President Masisi Botswana has the largest population of African elephants in the world, totaling more than 130 000. “This has been possible due to progressive conservation policies, partnerships with the communities, and investment in wildlife management programmes.”
In order to benefit further from wildlife, Masisi indicated that government has re-introduced controlled hunting in 2019 after a four-year pause. “The re-introduction of hunting was done in an open, transparent and democratic way, giving the communities an opportunity to air their views. The funds from the sale of hunting quota goes towards community development and elephant conservation.”
He stressed that for conservation to succeed, the local people must be involved and derive benefits from the natural resources within their localities.
“There must be open and transparent consultations which involve all sectors of the society. It is against this backdrop that as a country, we lead the continent on merging conservation, democracy and sustainable development.”
Masisi stated that Botswana is open to collaborative opportunities, “particularly with identifiable partners such as Virginia Tech, in other essential areas such as conservation, and the study of the interplay among the ecology of diseases of wild animals and plants, and their effects on human health and socio-economic development.”
Gov’t commit to injecting more funds in fighting HIV
Minister for State President Kabo Morwaeng says government will continue to make resources available in terms of financial allocations and human capital to ensure that Botswana achieves the ideal of eradicating HIV and AIDS as a public health threat by 2030.
Morwaeng was speaking this morning in Gaborone at the High-Level Advocacy event to accelerate HIV Prevention in Botswana. He said the National AIDS and Health Promotion Agency (NAPHA), in partnership with UNAIDS, UN agencies, the Global Fund and PEPFAR, have started a process of developing transition readiness plan for sustainability of HIV prevention and treatment programmes.
“It is important for us, as a country that has had a fair share of donor support in the response to an epidemic such as HIV and AIDS, to look beyond the period when the level of assistance would have reduced, or ceased, thus calling for domestic financing for all areas which were on donor support.”
Morwaeng said this is important as the such a plan will guarantee that all the gains accrued from the response with donor support will be sustained until the end when “we reach the elimination of HIV and AIDS as a public health threat by 20230,” he said.
“I commit to continue support efforts towards strengthened HIV prevention, accentuating HIV primary prevention and treatment as prevention towards Zero New Infections, Zero Stigma, Discrimination and Zero AIDS related death, to end AIDS in Botswana.”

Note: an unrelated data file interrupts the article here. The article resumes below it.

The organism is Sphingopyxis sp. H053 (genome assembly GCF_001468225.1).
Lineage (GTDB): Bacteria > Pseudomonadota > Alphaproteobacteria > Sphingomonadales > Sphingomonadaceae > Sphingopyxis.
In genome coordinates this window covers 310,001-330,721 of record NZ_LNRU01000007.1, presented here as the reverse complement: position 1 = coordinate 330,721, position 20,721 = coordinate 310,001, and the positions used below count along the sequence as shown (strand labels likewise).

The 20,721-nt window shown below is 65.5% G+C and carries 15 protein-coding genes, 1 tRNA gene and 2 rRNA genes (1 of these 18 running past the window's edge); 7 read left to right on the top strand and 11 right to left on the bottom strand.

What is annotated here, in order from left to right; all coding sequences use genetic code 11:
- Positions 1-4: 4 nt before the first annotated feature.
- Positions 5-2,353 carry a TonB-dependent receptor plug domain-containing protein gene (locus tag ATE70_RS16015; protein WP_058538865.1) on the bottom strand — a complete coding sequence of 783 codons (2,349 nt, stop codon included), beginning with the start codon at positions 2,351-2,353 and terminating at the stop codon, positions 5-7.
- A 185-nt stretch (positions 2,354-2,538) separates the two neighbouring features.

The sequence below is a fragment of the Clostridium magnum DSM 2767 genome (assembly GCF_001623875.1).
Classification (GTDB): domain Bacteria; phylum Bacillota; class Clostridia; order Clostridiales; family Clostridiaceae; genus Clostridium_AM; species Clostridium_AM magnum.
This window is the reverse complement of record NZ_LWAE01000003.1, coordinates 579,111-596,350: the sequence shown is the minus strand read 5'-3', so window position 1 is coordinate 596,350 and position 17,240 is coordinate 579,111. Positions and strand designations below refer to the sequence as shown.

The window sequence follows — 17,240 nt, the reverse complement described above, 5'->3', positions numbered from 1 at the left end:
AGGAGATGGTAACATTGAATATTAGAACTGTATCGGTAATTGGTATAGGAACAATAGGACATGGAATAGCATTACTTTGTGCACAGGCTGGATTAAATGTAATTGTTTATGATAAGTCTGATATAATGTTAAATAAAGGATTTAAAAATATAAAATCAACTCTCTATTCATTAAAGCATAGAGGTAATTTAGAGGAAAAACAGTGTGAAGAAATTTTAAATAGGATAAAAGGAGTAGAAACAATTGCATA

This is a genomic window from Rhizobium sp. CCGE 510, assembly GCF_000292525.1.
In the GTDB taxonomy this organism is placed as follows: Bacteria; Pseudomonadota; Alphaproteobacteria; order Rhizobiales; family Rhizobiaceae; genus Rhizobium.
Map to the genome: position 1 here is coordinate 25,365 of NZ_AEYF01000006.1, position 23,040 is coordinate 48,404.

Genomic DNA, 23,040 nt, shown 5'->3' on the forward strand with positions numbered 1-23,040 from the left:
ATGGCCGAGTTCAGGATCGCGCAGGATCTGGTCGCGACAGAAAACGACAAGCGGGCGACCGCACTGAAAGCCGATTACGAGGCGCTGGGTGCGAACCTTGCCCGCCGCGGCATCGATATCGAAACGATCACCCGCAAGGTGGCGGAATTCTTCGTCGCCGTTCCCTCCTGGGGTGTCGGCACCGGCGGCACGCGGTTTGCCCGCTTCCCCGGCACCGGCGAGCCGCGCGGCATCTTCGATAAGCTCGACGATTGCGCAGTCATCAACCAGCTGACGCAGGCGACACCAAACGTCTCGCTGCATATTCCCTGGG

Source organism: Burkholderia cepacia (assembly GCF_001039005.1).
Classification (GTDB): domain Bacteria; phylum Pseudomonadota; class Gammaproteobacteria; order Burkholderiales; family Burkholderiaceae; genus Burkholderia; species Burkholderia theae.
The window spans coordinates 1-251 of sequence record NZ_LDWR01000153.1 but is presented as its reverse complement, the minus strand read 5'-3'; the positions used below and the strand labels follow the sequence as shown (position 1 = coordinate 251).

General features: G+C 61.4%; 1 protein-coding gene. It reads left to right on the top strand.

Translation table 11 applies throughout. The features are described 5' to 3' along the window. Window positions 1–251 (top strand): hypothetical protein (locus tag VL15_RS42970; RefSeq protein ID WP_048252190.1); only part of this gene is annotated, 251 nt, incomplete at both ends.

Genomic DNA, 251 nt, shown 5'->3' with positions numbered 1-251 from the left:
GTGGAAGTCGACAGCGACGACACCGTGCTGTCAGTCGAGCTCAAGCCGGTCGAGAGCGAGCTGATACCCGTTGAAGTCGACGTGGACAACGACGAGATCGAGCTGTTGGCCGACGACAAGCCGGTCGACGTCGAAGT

He reiterated that government commits to tackle legislative, policy and programming challenges that act as barriers to the achievement of the goal of ending AIDS as a public health threat.
In the financial year 2022/2023, a total of 119 Civil Society Organizations, including Faith Based Organizations, were contracted with an amount of P100 million to implement HIV and NCDs prevention activities throughout the country, and the money was drawn from the Consolidated Fund.
Through an upcoming HIV Prevention Symposium, technical stakeholders will use outcomes to develop the Botswana HIV Prevention Acceleration Road Map for 2023-2025.
Morwaeng stated that government will support and ensure that Botswana plays its part achieving the road map. He said there is need to put hands on the deck to ensure that Botswana sustains progress made so far in the fight against HIV and AIDS.
“There are tremendous achievements thus far to, reach and surpass the UNAIDS fast track targets of 95%- 95%- 95% by the year 2025. As reflected by the BAIS preliminary results of 2021, we now stand at 95- 98- 98 against the set targets.”
“These achievements challenge us to now shift our gears and strive to know who are the remaining 5% for those aware of their HIV status, 2% of enrolment on treatment by those aware of their status and 2% of viral suppression by those on treatment.”
Explaining this further, Morwaeng said shift in gears should extend to coming up with robust strategies of determining where these remaining people are as well as how they will be reached with the necessary services.
“These are just some of the many variables that are required to ensure that as a country, we are well positioned to reaching the last mile of our country’s response to the HIV and AIDS pandemic.”